Oregon Introduces Bonding Requirement for Auto Repair Shops Using a Mechanic’s Lien
Beginning on January 1, 2019, auto repair shops in Oregon may need to obtain a surety bond in order to issue a mechanic’s lien when offering services to clients. The new requirement was introduced by House Bill 4087 in the beginning of the year, which was signed and passed in April.
The bill redefines who is permitted to issue a possessory lien, and under what conditions. It also defines what owners of motor vehicles can do in cases in which no valid possessory lien is present, and they want to recover their vehicle.
Read on for an overview of the bill’s provisions and information about the new bond requirement.
Oregon House Bill 4087
House Bill 4087 introduces several important amendments to Chapter 646A of the Oregon Revised Statutes (ORS).
Under the bill, persons who are not engaged in the business of providing vehicle repairs, as defined under ORS 646A.480 cannot “create, attach, assert or claim possessory lien on a motor vehicle”. Moreover, a person or business that is a motor vehicle repair shop cannot issue a possessory claim unless they:
- Hold a franchised motor vehicle dealership license
- Hold a towing business certificate from the Department of Transportation (if the lien concerns the transportation and storage of a vehicle)
- Are issuing a claim against an abandoned motor vehicle
In cases in which none of the above conditions are met by the person who issues a possessory claim against a vehicle, that person must have a surety bond in the amount of $20,000. The surety bond is required to guarantee that the owner of a vehicle against which such a claim is issued has recourse in cases in which they are wronged in some way by the mechanic.
Under the bill, owners of vehicles can bring action against persons who do not release their vehicles in cases in which the latter do not have a valid possessory lien. If such a person has also changed the title of a vehicle, owners may also bring action to have the title restored. In addition, owners may be liable to obtain damages in an amount between $2,000 and $20,000, as well as have reasonable attorney fees and costs covered. Finally, owners of vehicles may also be able to obtain a judgment to have their title restored if it was changed.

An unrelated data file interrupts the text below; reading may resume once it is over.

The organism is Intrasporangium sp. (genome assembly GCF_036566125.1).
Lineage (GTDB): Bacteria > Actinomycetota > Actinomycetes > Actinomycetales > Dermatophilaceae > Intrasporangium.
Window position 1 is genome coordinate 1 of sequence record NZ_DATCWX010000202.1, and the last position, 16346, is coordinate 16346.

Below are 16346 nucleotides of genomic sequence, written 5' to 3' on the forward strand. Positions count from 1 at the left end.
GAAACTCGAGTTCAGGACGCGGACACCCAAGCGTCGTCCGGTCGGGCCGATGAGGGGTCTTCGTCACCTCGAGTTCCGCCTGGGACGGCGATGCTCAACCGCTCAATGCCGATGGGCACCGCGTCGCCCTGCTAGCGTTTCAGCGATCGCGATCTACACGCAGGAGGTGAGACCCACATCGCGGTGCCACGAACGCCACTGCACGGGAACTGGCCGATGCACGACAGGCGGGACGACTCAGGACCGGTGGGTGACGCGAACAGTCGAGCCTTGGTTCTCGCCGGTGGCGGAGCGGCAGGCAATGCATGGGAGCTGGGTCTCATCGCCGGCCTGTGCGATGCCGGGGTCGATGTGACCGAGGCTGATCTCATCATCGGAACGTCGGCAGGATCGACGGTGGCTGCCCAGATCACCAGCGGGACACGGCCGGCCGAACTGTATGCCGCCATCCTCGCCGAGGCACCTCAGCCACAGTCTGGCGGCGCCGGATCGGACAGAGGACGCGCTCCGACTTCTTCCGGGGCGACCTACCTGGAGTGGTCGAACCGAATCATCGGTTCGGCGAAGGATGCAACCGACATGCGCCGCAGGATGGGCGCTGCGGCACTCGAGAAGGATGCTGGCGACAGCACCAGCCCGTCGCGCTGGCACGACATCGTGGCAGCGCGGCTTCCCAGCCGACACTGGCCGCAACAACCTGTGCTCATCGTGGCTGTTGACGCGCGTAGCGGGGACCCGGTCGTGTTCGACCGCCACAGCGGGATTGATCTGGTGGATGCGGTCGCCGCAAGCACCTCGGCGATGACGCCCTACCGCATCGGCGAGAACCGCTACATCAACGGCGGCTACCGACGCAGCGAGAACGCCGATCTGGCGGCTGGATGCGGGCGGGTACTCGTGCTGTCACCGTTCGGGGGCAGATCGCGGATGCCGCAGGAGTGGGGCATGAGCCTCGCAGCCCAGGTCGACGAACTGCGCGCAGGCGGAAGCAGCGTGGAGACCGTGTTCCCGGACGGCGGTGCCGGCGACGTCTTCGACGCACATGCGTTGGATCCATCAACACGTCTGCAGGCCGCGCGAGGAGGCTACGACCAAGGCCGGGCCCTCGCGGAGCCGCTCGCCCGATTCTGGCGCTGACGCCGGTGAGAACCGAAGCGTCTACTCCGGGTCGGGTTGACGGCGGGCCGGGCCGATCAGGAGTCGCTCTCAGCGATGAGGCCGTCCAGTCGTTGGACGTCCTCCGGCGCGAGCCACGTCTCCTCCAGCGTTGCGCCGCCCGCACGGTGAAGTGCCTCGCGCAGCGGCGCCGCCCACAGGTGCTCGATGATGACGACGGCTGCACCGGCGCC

Surety Bond for Vehicle Repair Shops
As of January 1, 2019, Oregon vehicle repair shops who do not comply with the provisions presented in the previous section, will require a $20,000 surety bond. The bond is a form of protection and guarantee to vehicle owners who leave their vehicles with mechanics.
Such compensation may be necessary in cases in which the vehicle is further damaged by the mechanic. It can also be needed if vehicle owners are treated dishonestly by the mechanic causing them losses or damages. If this happens, owners can file a claim against the mechanic’s bond to request such compensation for the surety. Compensation extended by the surety can be as high as the full amount of the bond. Such compensation must then be repaid to the surety by the bonded repair shop in full.
But the cost of getting bonded is not the same as the bond amount. The cost of getting bonded is equal to a small fraction of the full bond amount. It is determined by the surety when you apply for your bond largely on the basis of your personal credit score, though other factors are also taken into account. The higher your credit score is, the lower your bond rate will be.
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